Musically, Idol fronted a tight band anchored by right-hand axeman, Stevie Stevens.

Fresh from touring in Europe, they bounced through an efficient, hits-laden set, revving up the crowd with classic Idol songs. Dancing with Myself snapped the fans to attention, eventually followed by equally well known hits White Wedding, Mony Mony and Flesh For Fantasy. By comparison, the keyboard balladry of a new song, John Wayne, from this year's Idolize Yourself disc, received a lukewarm response.

Undeterred, Idol won back the crowd with a cover of the Doors' L.A. Woman and a riveting romp through Rebel Yell.

By Lynn Saxberg @ The Ottawa Citizen 2008.

Media Review - Def Leppard Rock On For Fans By Denis Armstrong

When it comes to Def Leppard, with all due respect, it's hard not think of the Rob Reiner comedy This is Spinal Tap. The veteran British metal band is one of the iconic metal bands of the 1980s.

So it was as if they had stepped out of a time warp, with big hair, dry ice and Union Jacks everywhere around Scotiabank Place last night.

And waiting for them was one of the largest concert audiences at the arena so far this year, most of whom had tickets for the original gig last April that was cancelled when singer Joe Elliott got sick.

No problem this time. Primed by Idol's rambunctious set, the fans were screaming loudly for Def Leppard, who opened the gig with two classics Rocket and Animal before doing C'mon C'mon from the new album Songs From the Sparkle Lounge. The audience sat through it politely waiting for them to play something familiar.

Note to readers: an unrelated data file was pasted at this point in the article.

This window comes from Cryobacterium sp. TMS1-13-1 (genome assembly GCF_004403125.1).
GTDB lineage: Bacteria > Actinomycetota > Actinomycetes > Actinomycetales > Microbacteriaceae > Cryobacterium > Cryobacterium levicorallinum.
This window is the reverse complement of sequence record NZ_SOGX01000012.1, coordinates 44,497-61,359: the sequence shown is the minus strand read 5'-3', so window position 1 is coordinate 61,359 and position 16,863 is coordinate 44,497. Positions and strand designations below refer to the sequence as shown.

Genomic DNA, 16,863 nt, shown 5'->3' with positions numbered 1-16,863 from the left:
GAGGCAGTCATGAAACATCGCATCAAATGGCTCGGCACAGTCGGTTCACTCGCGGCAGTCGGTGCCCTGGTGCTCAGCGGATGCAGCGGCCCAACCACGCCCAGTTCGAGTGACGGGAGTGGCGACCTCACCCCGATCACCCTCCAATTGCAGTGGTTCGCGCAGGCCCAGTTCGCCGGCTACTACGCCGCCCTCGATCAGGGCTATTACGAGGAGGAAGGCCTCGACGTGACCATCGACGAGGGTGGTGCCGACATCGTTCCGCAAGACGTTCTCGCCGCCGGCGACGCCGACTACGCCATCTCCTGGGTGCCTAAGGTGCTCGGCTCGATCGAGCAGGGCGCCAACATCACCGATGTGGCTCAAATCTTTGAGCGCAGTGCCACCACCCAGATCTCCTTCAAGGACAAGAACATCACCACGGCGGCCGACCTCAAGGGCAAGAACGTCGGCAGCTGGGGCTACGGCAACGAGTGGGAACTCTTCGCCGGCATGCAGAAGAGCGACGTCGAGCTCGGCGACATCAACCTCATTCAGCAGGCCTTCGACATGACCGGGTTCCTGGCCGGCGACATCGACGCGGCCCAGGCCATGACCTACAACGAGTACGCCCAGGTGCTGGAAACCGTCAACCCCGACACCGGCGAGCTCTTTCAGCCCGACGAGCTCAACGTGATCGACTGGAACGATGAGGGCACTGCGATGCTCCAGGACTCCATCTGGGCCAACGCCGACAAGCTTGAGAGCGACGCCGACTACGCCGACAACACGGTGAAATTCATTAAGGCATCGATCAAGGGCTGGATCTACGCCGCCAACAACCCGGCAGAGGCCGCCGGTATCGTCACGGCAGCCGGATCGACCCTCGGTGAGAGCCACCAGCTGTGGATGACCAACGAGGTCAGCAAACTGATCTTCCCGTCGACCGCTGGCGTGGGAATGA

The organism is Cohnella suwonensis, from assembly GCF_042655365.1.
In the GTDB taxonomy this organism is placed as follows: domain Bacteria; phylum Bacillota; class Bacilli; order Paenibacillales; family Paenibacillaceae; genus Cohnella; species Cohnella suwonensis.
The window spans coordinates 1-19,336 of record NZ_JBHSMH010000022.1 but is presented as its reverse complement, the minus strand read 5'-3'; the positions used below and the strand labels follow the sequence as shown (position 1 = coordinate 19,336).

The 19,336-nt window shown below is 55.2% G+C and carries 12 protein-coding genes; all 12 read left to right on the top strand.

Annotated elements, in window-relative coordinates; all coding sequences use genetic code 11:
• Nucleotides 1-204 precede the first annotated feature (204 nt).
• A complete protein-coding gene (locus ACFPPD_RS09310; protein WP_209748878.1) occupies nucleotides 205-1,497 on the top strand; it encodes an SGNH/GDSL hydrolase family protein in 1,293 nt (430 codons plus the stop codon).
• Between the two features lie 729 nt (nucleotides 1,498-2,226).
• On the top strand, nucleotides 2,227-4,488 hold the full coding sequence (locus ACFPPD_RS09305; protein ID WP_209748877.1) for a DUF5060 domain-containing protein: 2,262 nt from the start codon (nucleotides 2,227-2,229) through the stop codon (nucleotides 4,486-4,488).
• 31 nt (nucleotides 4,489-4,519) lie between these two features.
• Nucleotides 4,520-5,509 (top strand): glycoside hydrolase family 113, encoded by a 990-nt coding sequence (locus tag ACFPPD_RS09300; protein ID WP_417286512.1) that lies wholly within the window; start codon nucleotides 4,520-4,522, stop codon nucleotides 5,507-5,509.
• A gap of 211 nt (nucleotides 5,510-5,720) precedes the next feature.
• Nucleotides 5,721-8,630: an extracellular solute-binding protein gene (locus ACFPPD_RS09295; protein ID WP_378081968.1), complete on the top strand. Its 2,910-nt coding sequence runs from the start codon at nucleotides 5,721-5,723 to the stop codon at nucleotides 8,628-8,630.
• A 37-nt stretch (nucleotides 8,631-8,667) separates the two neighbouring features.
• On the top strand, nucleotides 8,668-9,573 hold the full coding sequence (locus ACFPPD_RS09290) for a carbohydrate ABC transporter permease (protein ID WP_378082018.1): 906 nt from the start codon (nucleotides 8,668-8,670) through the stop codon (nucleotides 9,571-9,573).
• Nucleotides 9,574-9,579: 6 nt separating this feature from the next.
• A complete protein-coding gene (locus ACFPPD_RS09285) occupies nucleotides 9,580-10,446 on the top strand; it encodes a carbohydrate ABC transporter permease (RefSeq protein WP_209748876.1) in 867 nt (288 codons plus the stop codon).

Which they got with Love Bites, a cover of David Essex's Rock On with a bare-chested guitarist Phil Collen and one-armed drummer Rick Allen the instrumental leads, and an acoustic Two Steps Behind. After which, some happy fan threw a bra at Elliott, who seemed unfazed by the gift.

Also included was Bringing On the Heartbreak, Hysteria, Photograph, Pour Some Sugar on Me and Rock of Ages.

I thought Elliott's vocals were weak to the point of being inaudible or off-key. But that didn't faze the rest of the band, who were in superb form, particularly guitarists Collen and Vivian Campbell. The pair traded off blistering bare-chested solos all night.

It was everything that Def Leppard fans had waited for.

By Denis Armstrong @ The Ottawa Sun 2008.

Media Review - Def Leppard Live In Ottawa, Ontario By The Rock Brigade

Ottawa, Ontario and a sold out capacity crowd at Scotiabank Place was the scene for this stop on Def Leppard's current tour. A crowd of a reported 13,000 eagerly awaited for the lads as the crew put the final touches on Def Leppard's stage after supporter Billy Idol finished his set. The stage had a catwalk on the front that extended through the first several rows and a large catwalk elevated behind with Rick Allen's drum in the center. There were several mics placed around the set allowing the band to move all over the large stage, which they did energetically throughout the night.

By The Rock Brigade Blog 2008.